|Full Name||Kurt Adolff|
|Born||5 November 1921, Stuttgart|
|Died||24 January 2012, Kreuth-am-Tegernsee – 90 years|
|FORMULA 1 CAREER|
|Entries||Races||Non-Starts||Best Grid||Best Finish||Podiums||F/L||Pts||DNFs|
|First Grand Prix||Last Grand Prix|
|1953 German Grand Prix||1953 German Grand Prix|
|1953||Ecurie Espadon||Ferrari 166C||Ferrari 2.0 V12||1||0||0||0||0||0||NC|
Kurt Adolff was a man whose life away from the track was rather more interesting than his accomplishments on it.
Born into a family who owned a textile company, Adolff was a paratrooper during World War II before he embarked on his four-wheeled racing career.
He competed in Formula 2 racing BMW-powered cars in the 1950s, finishing second in a national Formula 2 race at the Riem airfield circuit outside Munich.
Wth the Formula 1 World Championship adopting F2 regulations for 1952 and 1953, this allowed a number of hopefuls to get into the Grand Prix scene. He finished a fine fourth at the Eifelrennen with Ecurie Espadon’s Ferrari 500 after an early battle with Stirling Moss.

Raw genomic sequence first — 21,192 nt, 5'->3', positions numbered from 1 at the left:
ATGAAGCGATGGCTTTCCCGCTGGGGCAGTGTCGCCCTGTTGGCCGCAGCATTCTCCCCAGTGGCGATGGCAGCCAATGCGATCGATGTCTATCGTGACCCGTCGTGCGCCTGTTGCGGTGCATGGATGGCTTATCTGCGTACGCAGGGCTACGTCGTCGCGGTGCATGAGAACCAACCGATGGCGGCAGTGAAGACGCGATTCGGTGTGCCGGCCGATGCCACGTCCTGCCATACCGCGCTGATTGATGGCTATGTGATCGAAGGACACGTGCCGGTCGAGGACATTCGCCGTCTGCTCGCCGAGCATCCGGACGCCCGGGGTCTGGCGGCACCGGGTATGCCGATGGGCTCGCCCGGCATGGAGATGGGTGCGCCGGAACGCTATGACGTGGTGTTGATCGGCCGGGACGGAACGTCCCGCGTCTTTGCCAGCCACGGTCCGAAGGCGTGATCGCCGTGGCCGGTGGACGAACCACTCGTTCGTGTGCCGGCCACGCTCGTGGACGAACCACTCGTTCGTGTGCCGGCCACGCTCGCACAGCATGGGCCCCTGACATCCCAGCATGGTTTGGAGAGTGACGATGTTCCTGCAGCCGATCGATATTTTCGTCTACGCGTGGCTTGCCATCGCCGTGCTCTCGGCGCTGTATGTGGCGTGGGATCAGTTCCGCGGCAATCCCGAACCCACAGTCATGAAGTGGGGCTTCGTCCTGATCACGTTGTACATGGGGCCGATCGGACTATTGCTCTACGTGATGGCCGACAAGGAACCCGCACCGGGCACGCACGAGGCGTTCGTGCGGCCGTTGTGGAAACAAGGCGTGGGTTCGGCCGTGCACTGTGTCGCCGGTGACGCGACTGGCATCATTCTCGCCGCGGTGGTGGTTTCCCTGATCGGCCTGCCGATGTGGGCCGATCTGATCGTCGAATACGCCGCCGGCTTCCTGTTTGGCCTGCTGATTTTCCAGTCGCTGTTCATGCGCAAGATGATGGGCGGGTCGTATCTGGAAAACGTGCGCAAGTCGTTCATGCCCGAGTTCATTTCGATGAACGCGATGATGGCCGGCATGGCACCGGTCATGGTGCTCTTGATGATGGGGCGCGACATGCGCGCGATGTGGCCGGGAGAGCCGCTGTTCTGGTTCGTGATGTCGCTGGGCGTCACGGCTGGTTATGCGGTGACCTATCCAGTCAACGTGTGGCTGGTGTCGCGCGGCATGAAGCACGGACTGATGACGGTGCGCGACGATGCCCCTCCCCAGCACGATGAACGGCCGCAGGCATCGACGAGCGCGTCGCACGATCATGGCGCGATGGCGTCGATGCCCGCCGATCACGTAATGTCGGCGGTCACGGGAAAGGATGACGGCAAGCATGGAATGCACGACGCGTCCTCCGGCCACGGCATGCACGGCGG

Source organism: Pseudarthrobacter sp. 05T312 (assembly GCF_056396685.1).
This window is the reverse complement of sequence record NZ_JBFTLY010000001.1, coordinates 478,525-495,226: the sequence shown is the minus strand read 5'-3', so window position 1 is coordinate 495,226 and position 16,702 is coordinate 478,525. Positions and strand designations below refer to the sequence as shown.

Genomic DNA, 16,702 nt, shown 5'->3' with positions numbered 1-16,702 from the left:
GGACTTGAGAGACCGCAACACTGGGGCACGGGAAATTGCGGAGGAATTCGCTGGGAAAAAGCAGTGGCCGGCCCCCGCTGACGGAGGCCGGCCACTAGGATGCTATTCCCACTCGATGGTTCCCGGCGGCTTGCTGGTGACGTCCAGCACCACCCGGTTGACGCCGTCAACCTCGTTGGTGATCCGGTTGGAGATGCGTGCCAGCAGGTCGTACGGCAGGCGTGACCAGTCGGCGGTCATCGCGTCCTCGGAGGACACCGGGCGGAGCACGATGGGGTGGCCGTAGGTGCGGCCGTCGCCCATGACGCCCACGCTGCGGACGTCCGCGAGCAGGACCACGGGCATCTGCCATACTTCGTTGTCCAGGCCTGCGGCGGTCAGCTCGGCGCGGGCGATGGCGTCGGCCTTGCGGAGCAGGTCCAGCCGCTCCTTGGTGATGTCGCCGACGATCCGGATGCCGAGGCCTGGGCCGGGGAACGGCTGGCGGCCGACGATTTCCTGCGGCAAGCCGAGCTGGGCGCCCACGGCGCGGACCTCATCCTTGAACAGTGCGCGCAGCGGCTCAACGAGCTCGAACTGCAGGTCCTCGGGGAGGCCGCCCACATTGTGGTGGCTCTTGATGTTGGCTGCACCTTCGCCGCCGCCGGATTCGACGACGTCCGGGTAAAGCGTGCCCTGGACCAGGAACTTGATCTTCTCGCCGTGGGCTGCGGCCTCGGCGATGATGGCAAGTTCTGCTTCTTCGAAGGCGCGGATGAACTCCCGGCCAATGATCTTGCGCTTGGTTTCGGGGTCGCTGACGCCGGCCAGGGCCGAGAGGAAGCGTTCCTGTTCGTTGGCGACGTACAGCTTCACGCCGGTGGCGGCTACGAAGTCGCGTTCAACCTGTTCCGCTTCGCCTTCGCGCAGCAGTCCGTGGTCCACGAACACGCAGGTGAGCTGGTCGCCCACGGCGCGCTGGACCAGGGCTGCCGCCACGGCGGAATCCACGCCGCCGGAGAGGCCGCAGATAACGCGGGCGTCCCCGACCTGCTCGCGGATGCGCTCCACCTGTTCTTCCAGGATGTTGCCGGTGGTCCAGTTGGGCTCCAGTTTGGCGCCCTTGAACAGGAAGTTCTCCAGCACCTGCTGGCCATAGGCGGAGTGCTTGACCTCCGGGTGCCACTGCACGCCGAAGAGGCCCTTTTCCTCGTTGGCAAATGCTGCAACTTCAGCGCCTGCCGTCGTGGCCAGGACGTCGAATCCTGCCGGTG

When the Formula 1 circus made its visit to the Nürburgring Nordschleife for the 1953 Grand Prix, Adolff was entered in Ecurie Espadon’s ex-Rudi Fischer Ferrari 166C. He qualified 27th-fastest in what remains the largest field to ever start a Grand Prix (34 cars) but retired after three laps. He didn’t grace the F1 stage again.
He moved into the family business, before returning again to racing in hill climbs and touring cars. In his later years, he served as Germany’s ambassador to Chile.
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